Q: What tips do you have for an indoor cyclamen plant that is now drooping? There are tiny flowers coming out, but all the leaves are drooping, and the flowers are drying up before they bloom. I don't think it is time for their dormant stage. Please help with any tips!
A: It’s often hard to tell what’s killing a houseplant. Typically, the problem is overwatering, especially with cyclamens, but underwatering, inappropriate light or temperatures, disease and insects can all take their toll.
We got in touch with this writer to get a little more information: How long had she had the plant? How did she water it? What kind of light did it get? How warm is the room it’s in? But even armed with her answers, we can only make educated guesses.
She told us she’d had the plant for two weeks, that it was in indirect sunlight, near a window with temps about 40-50 degrees, and was watered once a week from the bottom, without getting water on foliage.
That’s an appropriate way to water a cyclamen. It’s a good idea to make sure it stays moist but not soggy, and to avoid getting water on the leaves or the center of the plant. Cyclamen are susceptible to crown rot if improperly watered.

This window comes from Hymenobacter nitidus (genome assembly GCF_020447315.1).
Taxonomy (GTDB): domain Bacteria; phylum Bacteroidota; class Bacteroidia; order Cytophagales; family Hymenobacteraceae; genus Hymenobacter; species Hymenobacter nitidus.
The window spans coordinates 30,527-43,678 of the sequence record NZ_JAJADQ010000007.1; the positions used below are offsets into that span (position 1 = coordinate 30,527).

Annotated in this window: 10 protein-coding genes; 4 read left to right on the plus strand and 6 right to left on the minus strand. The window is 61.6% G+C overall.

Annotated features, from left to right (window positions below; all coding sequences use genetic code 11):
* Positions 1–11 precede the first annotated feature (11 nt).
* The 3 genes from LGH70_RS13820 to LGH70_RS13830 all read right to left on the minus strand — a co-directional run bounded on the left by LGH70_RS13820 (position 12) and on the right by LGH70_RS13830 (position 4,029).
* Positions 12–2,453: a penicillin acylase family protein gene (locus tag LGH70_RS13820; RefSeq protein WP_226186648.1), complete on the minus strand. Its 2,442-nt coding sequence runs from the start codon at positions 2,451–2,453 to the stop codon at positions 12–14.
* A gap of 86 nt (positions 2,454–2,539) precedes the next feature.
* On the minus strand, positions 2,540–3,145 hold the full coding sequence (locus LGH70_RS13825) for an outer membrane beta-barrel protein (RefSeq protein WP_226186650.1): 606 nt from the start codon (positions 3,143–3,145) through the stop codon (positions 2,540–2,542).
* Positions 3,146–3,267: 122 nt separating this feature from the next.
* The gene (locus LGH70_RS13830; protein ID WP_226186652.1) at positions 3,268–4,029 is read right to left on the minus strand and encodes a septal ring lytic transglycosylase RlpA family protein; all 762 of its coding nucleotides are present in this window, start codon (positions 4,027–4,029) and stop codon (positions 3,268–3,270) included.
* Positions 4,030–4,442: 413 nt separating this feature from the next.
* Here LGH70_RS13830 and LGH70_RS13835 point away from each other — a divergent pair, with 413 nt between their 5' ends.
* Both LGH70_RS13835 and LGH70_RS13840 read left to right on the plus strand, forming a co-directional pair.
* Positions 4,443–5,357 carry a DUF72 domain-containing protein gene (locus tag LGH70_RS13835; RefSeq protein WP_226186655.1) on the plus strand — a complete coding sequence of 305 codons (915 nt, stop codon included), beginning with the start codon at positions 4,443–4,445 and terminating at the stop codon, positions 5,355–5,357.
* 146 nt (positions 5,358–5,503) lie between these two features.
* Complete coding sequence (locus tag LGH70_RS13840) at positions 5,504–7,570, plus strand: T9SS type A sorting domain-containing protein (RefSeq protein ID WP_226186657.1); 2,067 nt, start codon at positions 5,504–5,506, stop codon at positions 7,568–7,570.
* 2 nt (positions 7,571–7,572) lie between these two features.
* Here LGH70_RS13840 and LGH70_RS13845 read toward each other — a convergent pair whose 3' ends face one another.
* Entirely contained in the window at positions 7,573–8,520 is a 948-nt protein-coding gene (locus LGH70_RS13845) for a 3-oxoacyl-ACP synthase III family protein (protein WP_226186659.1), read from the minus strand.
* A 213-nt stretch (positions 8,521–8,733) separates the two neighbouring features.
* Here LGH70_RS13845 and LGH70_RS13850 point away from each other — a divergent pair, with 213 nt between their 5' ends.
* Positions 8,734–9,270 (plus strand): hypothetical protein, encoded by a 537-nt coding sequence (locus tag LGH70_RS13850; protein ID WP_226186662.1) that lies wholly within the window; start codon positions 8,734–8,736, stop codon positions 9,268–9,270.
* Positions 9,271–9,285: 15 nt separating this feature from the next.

And the writer is correct that the problem probably is not that the plant is entering dormancy, as cyclamens’ dormancy is from later spring into summer. We are in their active growth period right now. The indirect sunlight is appropriate, as long as it’s bright enough. An east- or south-facing window is best.
Being it has been only two weeks, the plant may also be going through some transition shock from going from the ideal greenhouse environment to our often less-than-ideal home environment. It’s also possible the plant got nipped by cold as it was brought home.
Another possible concern is the low temperatures in the house. Cyclamens do like it cool, even down to 50-55 degrees. The 40-50 temperatures might be too cool, although some sources say those temps are okay. It would be worth a try to find a warmer location that still provides bright, indirect light. Cyclamen also should be kept away from hot or cold drafts, as they can cause yellowing and can make buds drop before opening. And on the opposite end, I would avoid any temperatures of 70 or higher.
Another thought is that cyclamen are prone to root rot. Because of the speed of this plant’s demise, it could be bacterial soft rot. With this rot, plants will rapidly yellow, wilt and die. If that’s the case, the plant should be discarded. Fusarium wilt is also another possibility, but I didn’t see the dark brown or black in the plant’s corm or any evidence of foliar symptoms of browning or necrosis in the photos.
I would watch the soil and plant for any insects. I would also carefully remove all the dying stems and discard. Debris left on the soil makes the plant more susceptible to diseases and pests.
For more information, see cyclamen.org/plants.
Written by U of M Extension Master Gardeners in St. Louis County. Send questions to firstname.lastname@example.org.